Posts Tagged ‘bay area’

Blaming the Suburbs: A CityLab Urbanist Parachutes into Frisco to Diagnose Our High Rents – Oh the Urbanity!

Monday, June 22nd, 2015

Here it is:

The Biggest Problem With San Francisco’s Rent Crisis – The Suburbs, by Henry Grabar

This is in Slate, so it can’t be ignored, right? Read along with me, by the numbers.

1. “Crisis.” Well, our current sitch of high inflation of rents and property values is a crisis for some, but not for all. What if certain people, certain industries actually approve of this “crisis,” what then? Of course most renters in town pay slightly to substantially less than a market rate rent because most have the benefits of rent control. Is the author aware of this? We’ll see.

2. Photo. This one – I’ve seen it before. Since we’re toning down the words in Slate, let’s take the time to do the same to Slate’s illustrative photo illustrations. Here’s my stab at how things really looked in this part of Frisco, the ‘burbs of Frisco, if you will. Note the lack of nuclear yellow trees:

3. San Francisco “doesn’t deserve to be the poster child for inaction in the face of inequality?” Uh, why not? (One suspects author Hank has been talking with too many local urbanists.) Why doesn’t SF build more housing if it wants more housing? That’s what I’d ask myself before demanding other towns and counties to “do more.”

4. “The biggest problem with housing in San Francisco isn’t actually in San Francisco.” There’s your SlatePitch, there’s your everything-you-know-is-wrong. I’m not seeing any possibility of this article being useful at all. But let’s continue.

5. “‘The smaller communities, in my opinion, need to step up, and I don’t see that happening,’ San Francisco planning director John Rahaim says.” This sounds like a another pitch for regional government. I’ll agree – I too don’t see that happening. This is a big non-starter.

6. Prop 13. Yep. But are you going to get rid of Prop 13? IDTS. Hey, we’re halfway through.

7.  The Association of Bay Area Governments (ABAG). Yep, there’s your regional government, your corrupt regional government what can’t understand how unpopular it is.

8. “For municipalities, Rentschler said, the offer is simple: Build more housing, get more money.” So this is the point – a promised $1.5 billion per year for transit from the MTC? I’m not seeing this as a game-changer.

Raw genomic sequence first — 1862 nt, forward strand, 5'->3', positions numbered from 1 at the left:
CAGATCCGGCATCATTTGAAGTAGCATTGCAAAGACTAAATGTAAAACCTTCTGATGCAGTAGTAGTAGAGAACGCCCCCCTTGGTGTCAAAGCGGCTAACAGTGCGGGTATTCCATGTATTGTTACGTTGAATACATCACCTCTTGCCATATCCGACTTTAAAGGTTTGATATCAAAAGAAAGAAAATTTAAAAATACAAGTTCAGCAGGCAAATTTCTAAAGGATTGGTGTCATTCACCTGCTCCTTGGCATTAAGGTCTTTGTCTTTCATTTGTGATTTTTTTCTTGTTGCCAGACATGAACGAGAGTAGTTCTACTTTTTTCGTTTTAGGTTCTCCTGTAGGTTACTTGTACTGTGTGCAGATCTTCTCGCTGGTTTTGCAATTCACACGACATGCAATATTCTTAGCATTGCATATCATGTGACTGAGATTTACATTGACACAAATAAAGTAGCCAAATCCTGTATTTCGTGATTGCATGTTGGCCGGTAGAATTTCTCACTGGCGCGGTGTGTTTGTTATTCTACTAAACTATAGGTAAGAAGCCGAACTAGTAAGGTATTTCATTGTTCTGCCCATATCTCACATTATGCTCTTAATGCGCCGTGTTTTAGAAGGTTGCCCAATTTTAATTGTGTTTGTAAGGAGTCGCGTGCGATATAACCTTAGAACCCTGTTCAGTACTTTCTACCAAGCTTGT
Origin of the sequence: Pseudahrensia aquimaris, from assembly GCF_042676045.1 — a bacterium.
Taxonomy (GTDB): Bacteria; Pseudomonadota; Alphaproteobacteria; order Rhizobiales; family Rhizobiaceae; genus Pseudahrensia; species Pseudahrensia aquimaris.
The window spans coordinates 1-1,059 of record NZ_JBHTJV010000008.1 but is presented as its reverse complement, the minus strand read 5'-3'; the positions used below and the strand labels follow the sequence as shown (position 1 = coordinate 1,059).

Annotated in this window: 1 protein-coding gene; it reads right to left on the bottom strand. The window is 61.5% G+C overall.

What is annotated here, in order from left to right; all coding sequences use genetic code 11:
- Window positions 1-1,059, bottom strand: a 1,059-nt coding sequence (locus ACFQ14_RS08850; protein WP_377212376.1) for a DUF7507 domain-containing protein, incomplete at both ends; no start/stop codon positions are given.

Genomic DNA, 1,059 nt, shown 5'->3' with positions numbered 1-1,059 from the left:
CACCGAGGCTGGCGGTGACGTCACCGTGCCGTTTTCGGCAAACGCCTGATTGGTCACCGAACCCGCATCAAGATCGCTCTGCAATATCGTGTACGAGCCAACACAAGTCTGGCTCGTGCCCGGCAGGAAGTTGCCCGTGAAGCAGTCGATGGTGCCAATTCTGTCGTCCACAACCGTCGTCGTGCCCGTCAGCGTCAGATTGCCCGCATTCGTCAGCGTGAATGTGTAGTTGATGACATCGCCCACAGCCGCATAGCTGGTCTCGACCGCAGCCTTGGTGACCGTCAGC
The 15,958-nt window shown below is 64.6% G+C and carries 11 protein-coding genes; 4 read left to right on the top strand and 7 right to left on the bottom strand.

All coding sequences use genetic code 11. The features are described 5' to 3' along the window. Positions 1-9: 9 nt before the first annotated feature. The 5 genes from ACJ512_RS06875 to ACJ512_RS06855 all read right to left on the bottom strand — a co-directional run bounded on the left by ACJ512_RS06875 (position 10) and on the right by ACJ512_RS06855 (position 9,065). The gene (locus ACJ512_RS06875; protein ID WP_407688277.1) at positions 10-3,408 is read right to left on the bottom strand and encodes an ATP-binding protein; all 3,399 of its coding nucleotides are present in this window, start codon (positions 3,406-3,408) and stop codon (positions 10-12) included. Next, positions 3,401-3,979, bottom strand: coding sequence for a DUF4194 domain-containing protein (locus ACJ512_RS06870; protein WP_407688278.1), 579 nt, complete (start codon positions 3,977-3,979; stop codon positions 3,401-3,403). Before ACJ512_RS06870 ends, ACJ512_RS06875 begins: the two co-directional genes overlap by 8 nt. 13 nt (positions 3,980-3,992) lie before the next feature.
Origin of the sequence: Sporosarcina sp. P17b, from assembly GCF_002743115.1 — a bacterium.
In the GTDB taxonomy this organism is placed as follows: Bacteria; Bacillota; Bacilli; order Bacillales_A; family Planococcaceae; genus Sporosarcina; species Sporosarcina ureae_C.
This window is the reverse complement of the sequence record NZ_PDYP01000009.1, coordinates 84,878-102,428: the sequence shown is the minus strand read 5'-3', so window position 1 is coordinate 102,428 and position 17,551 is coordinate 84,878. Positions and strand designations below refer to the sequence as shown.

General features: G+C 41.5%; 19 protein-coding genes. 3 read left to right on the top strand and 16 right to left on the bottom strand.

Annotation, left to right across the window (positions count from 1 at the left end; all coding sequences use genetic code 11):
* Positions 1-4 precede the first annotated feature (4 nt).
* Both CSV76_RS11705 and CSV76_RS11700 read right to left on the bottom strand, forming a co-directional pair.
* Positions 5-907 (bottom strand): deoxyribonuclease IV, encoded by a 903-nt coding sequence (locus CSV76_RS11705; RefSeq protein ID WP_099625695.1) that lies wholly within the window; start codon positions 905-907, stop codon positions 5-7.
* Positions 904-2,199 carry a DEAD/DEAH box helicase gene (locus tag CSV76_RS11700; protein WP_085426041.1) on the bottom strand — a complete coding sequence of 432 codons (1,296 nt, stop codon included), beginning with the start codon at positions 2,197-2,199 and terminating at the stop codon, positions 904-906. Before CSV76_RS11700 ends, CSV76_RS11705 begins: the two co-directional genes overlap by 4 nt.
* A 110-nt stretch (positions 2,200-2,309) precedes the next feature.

9. “Naturally, some conservatives see Plan Bay Area as part of the broader, Soviet-style plot to urbanize America.” Whoah! Uh, the people who are against all that this Slate bit endorses mostly voted for Obama – they’re mostly big “D” Democrats, right? (This could be confusing to Slate’s readers, non?)

10. “Agenda 21?” Man, poll Bay Areans about “Agenda 21″ and less than 5% would have any idea what it means, just saying.

11. “Writing in National Review, Kurtz warned AFFH would ‘urbanize suburbs and Manhattanize cities.’” Uh, Dude, didn’t you have the same person making the very same point two just grafs above? Get me Rewrite!

12. “But a modern-day building boom in the inner suburbs wouldn’t repeat those mistakes—it would correct them. This time, it would do a city like San Francisco good.” Huh, so that’s it, huh?

Well, I don’t see a modern-day  building boom happening anytime soon in Frisco’s “inner suburbs,” so I guess that’s that. We’re talking Pie In The Sky here. JMO

And sorry, Newcomers. Everything’s stacked against you here in the 415.

Sorry.

Got nothing against a big town
Still hayseed enough to say
Look who’s in the big town
But my bed is in a small town
Oh, and that’s good enough for me

Jupiter Descending, Over a Benihana – Along with la Luna y Venus – Conjunction, What’s Your Function?

Monday, June 22nd, 2015

Check it, it’s the moon together with Jupiter, the Gas Giant, up high and Venus, the Evening Star on the right, all converging, equilateral trianagularily, over a Benihana Japanese Steakhouse.

As seen during Summer Solstice 2015:

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Merry part.